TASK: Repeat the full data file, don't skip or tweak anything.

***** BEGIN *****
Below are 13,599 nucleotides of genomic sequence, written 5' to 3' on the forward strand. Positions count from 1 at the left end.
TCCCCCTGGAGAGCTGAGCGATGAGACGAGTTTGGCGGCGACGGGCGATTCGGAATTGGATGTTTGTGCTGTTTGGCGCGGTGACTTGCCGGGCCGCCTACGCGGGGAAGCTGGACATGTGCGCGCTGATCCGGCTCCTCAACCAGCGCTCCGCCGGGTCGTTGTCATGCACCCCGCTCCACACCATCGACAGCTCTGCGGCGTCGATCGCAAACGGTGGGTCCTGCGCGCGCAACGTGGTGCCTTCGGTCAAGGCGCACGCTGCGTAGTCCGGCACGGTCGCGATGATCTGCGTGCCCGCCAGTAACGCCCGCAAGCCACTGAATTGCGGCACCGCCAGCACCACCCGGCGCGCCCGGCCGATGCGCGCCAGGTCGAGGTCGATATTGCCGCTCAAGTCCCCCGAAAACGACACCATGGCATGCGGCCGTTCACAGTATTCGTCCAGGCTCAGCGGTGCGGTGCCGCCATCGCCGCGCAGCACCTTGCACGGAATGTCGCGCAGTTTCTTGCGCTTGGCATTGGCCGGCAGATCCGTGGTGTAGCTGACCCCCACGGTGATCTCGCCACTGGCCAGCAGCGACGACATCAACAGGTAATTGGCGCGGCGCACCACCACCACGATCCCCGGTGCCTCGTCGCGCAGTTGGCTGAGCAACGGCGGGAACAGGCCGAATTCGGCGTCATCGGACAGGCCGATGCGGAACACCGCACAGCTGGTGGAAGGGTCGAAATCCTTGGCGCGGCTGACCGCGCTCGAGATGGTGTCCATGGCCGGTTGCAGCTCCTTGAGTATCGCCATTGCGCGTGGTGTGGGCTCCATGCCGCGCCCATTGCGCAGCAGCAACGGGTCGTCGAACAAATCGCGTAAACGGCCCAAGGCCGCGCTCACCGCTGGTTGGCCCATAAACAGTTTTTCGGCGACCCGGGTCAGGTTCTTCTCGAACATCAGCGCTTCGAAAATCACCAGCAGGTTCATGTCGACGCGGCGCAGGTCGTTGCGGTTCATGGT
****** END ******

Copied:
Below are 13,599 nucleotides of genomic sequence, written 5' to 3' on the forward strand. Positions count from 1 at the left end.
TCCCCCTGGAGAGCTGAGCGATGAGACGAGTTTGGCGGCGACGGGCGATTCGGAATTGGATGTTTGTGCTGTTTGGCGCGGTGACTTGCCGGGCCGCCTACGCGGGGAAGCTGGACATGTGCGCGCTGATCCGGCTCCTCAACCAGCGCTCCGCCGGGTCGTTGTCATGCACCCCGCTCCACACCATCGACAGCTCTGCGGCGTCGATCGCAAACGGTGGGTCCTGCGCGCGCAACGTGGTGCCTTCGGTCAAGGCGCACGCTGCGTAGTCCGGCACGGTCGCGATGATCTGCGTGCCCGCCAGTAACGCCCGCAAGCCACTGAATTGCGGCACCGCCAGCACCACCCGGCGCGCCCGGCCGATGCGCGCCAGGTCGAGGTCGATATTGCCGCTCAAGTCCCCCGAAAACGACACCATGGCATGCGGCCGTTCACAGTATTCGTCCAGGCTCAGCGGTGCGGTGCCGCCATCGCCGCGCAGCACCTTGCACGGAATGTCGCGCAGTTTCTTGCGCTTGGCATTGGCCGGCAGATCCGTGGTGTAGCTGACCCCCACGGTGATCTCGCCACTGGCCAGCAGCGACGACATCAACAGGTAATTGGCGCGGCGCACCACCACCACGATCCCCGGTGCCTCGTCGCGCAGTTGGCTGAGCAACGGCGGGAACAGGCCGAATTCGGCGTCATCGGACAGGCCGATGCGGAACACCGCACAGCTGGTGGAAGGGTCGAAATCCTTGGCGCGGCTGACCGCGCTCGAGATGGTGTCCATGGCCGGTTGCAGCTCCTTGAGTATCGCCATTGCGCGTGGTGTGGGCTCCATGCCGCGCCCATTGCGCAGCAGCAACGGGTCGTCGAACAAATCGCGTAAACGGCCCAAGGCCGCGCTCACCGCTGGTTGGCCCATAAACAGTTTTTCGGCGACCCGGGTCAGGTTCTTCTCGAACATCAGCGCTTCGAAAATCACCAGCAGGTTCATGTCGACGCGGCGCAGGTCGTTGCGGTTCATGGT